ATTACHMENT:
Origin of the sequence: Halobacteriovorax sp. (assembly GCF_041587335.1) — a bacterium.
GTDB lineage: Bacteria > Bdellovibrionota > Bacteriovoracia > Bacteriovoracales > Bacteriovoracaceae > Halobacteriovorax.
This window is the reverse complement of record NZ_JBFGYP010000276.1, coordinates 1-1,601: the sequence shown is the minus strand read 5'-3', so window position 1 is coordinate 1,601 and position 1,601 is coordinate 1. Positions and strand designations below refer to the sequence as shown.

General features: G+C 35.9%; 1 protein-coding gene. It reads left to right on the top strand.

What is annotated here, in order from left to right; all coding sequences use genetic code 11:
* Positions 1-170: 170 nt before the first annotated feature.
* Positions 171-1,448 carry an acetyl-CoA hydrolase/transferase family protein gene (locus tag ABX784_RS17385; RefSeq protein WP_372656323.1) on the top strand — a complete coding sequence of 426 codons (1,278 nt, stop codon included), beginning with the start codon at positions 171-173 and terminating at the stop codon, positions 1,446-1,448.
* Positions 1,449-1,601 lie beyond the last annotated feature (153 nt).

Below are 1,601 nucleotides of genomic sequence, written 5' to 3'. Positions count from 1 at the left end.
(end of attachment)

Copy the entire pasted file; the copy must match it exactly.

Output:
Origin of the sequence: Halobacteriovorax sp. (assembly GCF_041587335.1) — a bacterium.
GTDB lineage: Bacteria > Bdellovibrionota > Bacteriovoracia > Bacteriovoracales > Bacteriovoracaceae > Halobacteriovorax.
This window is the reverse complement of record NZ_JBFGYP010000276.1, coordinates 1-1,601: the sequence shown is the minus strand read 5'-3', so window position 1 is coordinate 1,601 and position 1,601 is coordinate 1. Positions and strand designations below refer to the sequence as shown.

General features: G+C 35.9%; 1 protein-coding gene. It reads left to right on the top strand.

What is annotated here, in order from left to right; all coding sequences use genetic code 11:
* Positions 1-170: 170 nt before the first annotated feature.
* Positions 171-1,448 carry an acetyl-CoA hydrolase/transferase family protein gene (locus tag ABX784_RS17385; RefSeq protein WP_372656323.1) on the top strand — a complete coding sequence of 426 codons (1,278 nt, stop codon included), beginning with the start codon at positions 171-173 and terminating at the stop codon, positions 1,446-1,448.
* Positions 1,449-1,601 lie beyond the last annotated feature (153 nt).

Below are 1,601 nucleotides of genomic sequence, written 5' to 3'. Positions count from 1 at the left end.